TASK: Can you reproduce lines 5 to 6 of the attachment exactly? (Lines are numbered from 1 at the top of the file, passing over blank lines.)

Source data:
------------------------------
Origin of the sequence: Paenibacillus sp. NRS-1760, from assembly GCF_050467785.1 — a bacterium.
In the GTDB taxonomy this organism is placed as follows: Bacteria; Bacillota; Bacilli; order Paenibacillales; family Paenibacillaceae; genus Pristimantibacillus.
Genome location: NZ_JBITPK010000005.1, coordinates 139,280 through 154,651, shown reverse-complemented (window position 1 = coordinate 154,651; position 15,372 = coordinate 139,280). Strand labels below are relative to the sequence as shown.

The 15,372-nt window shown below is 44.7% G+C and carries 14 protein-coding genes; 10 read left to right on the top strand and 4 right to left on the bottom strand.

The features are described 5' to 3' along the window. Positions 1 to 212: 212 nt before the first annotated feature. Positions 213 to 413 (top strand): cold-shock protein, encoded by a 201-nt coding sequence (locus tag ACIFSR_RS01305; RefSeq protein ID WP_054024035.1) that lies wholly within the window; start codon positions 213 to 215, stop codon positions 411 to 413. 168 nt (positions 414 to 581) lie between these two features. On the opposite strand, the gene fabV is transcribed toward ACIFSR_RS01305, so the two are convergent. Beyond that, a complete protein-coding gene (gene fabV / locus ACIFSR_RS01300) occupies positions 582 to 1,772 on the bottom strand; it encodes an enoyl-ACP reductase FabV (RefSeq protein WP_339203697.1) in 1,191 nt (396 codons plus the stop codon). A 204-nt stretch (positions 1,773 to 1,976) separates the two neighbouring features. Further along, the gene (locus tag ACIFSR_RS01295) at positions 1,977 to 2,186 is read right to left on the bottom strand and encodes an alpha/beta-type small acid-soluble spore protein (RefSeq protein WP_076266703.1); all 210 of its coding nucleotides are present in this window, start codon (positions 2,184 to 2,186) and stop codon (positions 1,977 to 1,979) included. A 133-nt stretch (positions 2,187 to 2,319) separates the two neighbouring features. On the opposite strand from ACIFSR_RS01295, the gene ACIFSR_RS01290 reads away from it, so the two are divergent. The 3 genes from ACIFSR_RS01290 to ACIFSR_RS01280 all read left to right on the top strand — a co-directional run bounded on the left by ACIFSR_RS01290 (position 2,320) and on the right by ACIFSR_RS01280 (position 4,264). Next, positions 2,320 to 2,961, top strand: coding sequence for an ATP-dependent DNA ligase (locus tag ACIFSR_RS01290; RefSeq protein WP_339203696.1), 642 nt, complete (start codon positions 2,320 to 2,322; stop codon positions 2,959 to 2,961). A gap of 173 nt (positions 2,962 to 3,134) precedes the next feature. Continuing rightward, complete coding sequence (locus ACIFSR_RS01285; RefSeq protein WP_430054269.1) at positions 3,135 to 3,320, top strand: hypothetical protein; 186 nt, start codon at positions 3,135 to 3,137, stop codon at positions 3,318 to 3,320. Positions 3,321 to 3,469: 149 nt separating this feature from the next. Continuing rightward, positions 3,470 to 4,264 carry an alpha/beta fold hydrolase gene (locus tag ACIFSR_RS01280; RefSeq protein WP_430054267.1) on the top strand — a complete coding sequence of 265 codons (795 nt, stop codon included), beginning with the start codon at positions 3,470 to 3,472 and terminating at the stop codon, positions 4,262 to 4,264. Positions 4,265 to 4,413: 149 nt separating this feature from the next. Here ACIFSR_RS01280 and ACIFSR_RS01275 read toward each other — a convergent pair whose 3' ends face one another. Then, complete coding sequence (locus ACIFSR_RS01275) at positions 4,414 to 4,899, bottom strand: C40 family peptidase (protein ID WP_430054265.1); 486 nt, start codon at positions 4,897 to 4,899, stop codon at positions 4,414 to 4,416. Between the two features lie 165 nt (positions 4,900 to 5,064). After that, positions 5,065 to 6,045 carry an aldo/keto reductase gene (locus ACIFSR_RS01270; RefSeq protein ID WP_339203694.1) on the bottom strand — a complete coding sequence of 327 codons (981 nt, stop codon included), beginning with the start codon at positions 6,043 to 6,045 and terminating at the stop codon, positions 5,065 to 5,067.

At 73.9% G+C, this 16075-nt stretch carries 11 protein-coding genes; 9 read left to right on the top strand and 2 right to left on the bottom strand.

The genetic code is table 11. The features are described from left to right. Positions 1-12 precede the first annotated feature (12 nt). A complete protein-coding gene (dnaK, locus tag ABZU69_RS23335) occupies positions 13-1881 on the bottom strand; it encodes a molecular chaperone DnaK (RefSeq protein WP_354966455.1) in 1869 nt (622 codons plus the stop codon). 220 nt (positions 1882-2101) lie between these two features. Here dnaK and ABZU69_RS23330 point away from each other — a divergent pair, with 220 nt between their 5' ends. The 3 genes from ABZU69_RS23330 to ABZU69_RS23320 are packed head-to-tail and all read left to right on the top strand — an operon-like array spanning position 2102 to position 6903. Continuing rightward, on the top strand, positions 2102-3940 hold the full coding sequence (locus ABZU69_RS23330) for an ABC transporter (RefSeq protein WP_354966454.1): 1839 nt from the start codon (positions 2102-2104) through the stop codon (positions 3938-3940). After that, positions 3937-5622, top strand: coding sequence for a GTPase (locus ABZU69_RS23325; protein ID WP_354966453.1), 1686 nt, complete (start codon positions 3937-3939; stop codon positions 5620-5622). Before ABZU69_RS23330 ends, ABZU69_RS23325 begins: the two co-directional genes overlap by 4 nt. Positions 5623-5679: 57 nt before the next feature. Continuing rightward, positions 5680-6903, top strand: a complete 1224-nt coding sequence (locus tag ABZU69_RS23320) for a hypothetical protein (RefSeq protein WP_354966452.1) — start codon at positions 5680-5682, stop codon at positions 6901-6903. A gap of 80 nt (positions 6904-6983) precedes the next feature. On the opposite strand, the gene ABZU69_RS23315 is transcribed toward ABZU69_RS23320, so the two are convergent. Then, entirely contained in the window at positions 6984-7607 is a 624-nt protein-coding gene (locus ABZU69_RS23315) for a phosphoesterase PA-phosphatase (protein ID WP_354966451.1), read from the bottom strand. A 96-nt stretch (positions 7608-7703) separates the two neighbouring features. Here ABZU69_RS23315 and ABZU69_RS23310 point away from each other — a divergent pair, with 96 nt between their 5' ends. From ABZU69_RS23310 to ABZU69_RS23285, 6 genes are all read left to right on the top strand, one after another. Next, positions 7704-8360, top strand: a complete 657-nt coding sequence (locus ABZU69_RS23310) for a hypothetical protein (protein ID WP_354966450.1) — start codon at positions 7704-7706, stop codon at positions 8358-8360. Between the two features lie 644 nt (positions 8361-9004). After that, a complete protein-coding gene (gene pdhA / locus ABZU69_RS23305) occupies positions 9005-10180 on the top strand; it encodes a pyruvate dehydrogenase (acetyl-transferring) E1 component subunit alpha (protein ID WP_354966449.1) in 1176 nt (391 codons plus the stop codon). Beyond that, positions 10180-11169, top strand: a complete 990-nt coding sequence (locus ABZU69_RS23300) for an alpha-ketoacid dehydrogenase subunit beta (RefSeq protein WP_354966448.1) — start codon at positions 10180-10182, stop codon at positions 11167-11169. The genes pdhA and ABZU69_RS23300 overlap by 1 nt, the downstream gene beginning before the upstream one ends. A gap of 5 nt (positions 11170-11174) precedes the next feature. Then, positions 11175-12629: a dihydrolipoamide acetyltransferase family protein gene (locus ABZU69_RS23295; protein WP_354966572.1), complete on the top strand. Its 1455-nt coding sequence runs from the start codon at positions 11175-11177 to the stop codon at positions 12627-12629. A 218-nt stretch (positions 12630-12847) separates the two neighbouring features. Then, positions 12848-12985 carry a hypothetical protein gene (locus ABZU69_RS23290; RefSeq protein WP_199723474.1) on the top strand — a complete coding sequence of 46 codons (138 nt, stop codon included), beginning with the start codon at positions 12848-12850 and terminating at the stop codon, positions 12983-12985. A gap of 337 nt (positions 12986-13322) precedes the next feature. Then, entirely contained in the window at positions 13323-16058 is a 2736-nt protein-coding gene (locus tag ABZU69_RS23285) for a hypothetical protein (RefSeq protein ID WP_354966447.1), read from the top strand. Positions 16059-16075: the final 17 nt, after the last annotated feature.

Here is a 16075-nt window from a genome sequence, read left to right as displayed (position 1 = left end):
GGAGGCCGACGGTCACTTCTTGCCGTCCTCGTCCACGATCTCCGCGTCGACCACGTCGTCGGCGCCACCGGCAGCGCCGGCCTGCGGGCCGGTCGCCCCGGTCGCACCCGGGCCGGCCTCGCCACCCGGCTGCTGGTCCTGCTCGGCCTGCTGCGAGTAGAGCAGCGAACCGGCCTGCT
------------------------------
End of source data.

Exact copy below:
The features are described 5' to 3' along the window. Positions 1 to 212: 212 nt before the first annotated feature. Positions 213 to 413 (top strand): cold-shock protein, encoded by a 201-nt coding sequence (locus tag ACIFSR_RS01305; RefSeq protein ID WP_054024035.1) that lies wholly within the window; start codon positions 213 to 215, stop codon positions 411 to 413. 168 nt (positions 414 to 581) lie between these two features. On the opposite strand, the gene fabV is transcribed toward ACIFSR_RS01305, so the two are convergent. Beyond that, a complete protein-coding gene (gene fabV / locus ACIFSR_RS01300) occupies positions 582 to 1,772 on the bottom strand; it encodes an enoyl-ACP reductase FabV (RefSeq protein WP_339203697.1) in 1,191 nt (396 codons plus the stop codon). A 204-nt stretch (positions 1,773 to 1,976) separates the two neighbouring features. Further along, the gene (locus tag ACIFSR_RS01295) at positions 1,977 to 2,186 is read right to left on the bottom strand and encodes an alpha/beta-type small acid-soluble spore protein (RefSeq protein WP_076266703.1); all 210 of its coding nucleotides are present in this window, start codon (positions 2,184 to 2,186) and stop codon (positions 1,977 to 1,979) included. A 133-nt stretch (positions 2,187 to 2,319) separates the two neighbouring features. On the opposite strand from ACIFSR_RS01295, the gene ACIFSR_RS01290 reads away from it, so the two are divergent. The 3 genes from ACIFSR_RS01290 to ACIFSR_RS01280 all read left to right on the top strand — a co-directional run bounded on the left by ACIFSR_RS01290 (position 2,320) and on the right by ACIFSR_RS01280 (position 4,264). Next, positions 2,320 to 2,961, top strand: coding sequence for an ATP-dependent DNA ligase (locus tag ACIFSR_RS01290; RefSeq protein WP_339203696.1), 642 nt, complete (start codon positions 2,320 to 2,322; stop codon positions 2,959 to 2,961). A gap of 173 nt (positions 2,962 to 3,134) precedes the next feature. Continuing rightward, complete coding sequence (locus ACIFSR_RS01285; RefSeq protein WP_430054269.1) at positions 3,135 to 3,320, top strand: hypothetical protein; 186 nt, start codon at positions 3,135 to 3,137, stop codon at positions 3,318 to 3,320. Positions 3,321 to 3,469: 149 nt separating this feature from the next. Continuing rightward, positions 3,470 to 4,264 carry an alpha/beta fold hydrolase gene (locus tag ACIFSR_RS01280; RefSeq protein WP_430054267.1) on the top strand — a complete coding sequence of 265 codons (795 nt, stop codon included), beginning with the start codon at positions 3,470 to 3,472 and terminating at the stop codon, positions 4,262 to 4,264. Positions 4,265 to 4,413: 149 nt separating this feature from the next. Here ACIFSR_RS01280 and ACIFSR_RS01275 read toward each other — a convergent pair whose 3' ends face one another. Then, complete coding sequence (locus ACIFSR_RS01275) at positions 4,414 to 4,899, bottom strand: C40 family peptidase (protein ID WP_430054265.1); 486 nt, start codon at positions 4,897 to 4,899, stop codon at positions 4,414 to 4,416. Between the two features lie 165 nt (positions 4,900 to 5,064). After that, positions 5,065 to 6,045 carry an aldo/keto reductase gene (locus ACIFSR_RS01270; RefSeq protein ID WP_339203694.1) on the bottom strand — a complete coding sequence of 327 codons (981 nt, stop codon included), beginning with the start codon at positions 6,043 to 6,045 and terminating at the stop codon, positions 5,065 to 5,067.

At 73.9% G+C, this 16075-nt stretch carries 11 protein-coding genes; 9 read left to right on the top strand and 2 right to left on the bottom strand.